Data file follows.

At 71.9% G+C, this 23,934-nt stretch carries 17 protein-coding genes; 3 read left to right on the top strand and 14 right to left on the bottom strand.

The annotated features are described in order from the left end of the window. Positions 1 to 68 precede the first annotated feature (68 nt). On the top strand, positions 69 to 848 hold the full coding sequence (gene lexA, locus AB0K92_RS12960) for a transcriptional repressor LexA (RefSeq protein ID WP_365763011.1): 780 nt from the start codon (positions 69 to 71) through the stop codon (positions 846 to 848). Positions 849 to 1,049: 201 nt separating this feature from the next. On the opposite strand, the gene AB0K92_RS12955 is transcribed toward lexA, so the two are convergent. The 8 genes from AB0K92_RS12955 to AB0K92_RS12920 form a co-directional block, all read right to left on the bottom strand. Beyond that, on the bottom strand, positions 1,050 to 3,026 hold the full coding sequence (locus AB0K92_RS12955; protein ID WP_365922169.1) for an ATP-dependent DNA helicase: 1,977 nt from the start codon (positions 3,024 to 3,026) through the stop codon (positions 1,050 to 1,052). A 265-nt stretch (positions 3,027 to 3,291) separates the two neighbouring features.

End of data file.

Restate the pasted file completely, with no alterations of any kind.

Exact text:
At 71.9% G+C, this 23,934-nt stretch carries 17 protein-coding genes; 3 read left to right on the top strand and 14 right to left on the bottom strand.

The annotated features are described in order from the left end of the window. Positions 1 to 68 precede the first annotated feature (68 nt). On the top strand, positions 69 to 848 hold the full coding sequence (gene lexA, locus AB0K92_RS12960) for a transcriptional repressor LexA (RefSeq protein ID WP_365763011.1): 780 nt from the start codon (positions 69 to 71) through the stop codon (positions 846 to 848). Positions 849 to 1,049: 201 nt separating this feature from the next. On the opposite strand, the gene AB0K92_RS12955 is transcribed toward lexA, so the two are convergent. The 8 genes from AB0K92_RS12955 to AB0K92_RS12920 form a co-directional block, all read right to left on the bottom strand. Beyond that, on the bottom strand, positions 1,050 to 3,026 hold the full coding sequence (locus AB0K92_RS12955; protein ID WP_365922169.1) for an ATP-dependent DNA helicase: 1,977 nt from the start codon (positions 3,024 to 3,026) through the stop codon (positions 1,050 to 1,052). A 265-nt stretch (positions 3,027 to 3,291) separates the two neighbouring features.